Re-thinking hydro dam management: A conservation tool for preserving of Nova Scotia’s important freshwater habitats.


The implementation of hydroelectric power over the past 100 years in Nova Scotia has resulted in changes to the habitats of many important species. In the watersheds where hydro dams have been constructed, plant, fish and animal habitat have all been impacted to some extent. Although some of these impacts have been positive (the creation or reservoirs have made good fish habitat for example), degradation in the habitat of many species has also been documented. However it may be possible to manage hydro dam infrastructure in such a way that these important habitats are preserved or even recovered. Nova Scotia Power has a good record at considering the habitat needs of many species, and is active in the recovery planning for many endangered species. However it is a challenge to consider the needs of the broad range of species affected by hydro dams, while also managing the dams for efficient power production. A comprehensive study of Nova Scotia’s hydroelectric systems is needed to identify the species that are affected, and discern how to manage for the conservation or recovery of their habitat. The objective of this project is to research and develop management strategies that could be used by Nova Scotia Power to manage their hydro dams in a way that is more conducive to species and their habitat needs, while also meeting their electricity production targets. In this project, research efforts will be concentrated on three watersheds where rare and sensitive species are known to live, and hydro development has taken place: The Tusket river watershed, the Mersey river Watershed, and the Nictaux river watershed.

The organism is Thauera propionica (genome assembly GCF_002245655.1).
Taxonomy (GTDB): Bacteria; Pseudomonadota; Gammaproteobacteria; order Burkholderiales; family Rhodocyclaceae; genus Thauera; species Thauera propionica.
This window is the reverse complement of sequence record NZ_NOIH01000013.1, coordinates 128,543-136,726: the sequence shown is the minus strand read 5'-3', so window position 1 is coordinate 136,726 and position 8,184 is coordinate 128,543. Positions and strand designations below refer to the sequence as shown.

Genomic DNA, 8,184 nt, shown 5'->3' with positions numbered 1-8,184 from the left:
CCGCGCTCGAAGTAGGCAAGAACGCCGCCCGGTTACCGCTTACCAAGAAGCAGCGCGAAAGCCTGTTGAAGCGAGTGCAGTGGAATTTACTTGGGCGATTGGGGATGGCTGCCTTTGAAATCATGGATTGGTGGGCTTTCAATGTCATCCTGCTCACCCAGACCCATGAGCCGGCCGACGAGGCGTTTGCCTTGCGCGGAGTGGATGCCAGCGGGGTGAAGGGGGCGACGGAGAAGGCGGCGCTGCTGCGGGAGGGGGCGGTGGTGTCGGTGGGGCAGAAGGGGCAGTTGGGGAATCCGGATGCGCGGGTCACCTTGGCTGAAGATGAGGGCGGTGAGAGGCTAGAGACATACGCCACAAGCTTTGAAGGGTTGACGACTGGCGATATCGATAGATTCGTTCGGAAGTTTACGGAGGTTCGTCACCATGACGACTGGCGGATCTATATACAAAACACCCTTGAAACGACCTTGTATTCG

Faculty Supervisor:

Dr. Michelle Adams


Scott Dickey


Nova Scotia Power Inc.


Resources and environmental management


Environmental industry


Dalhousie University



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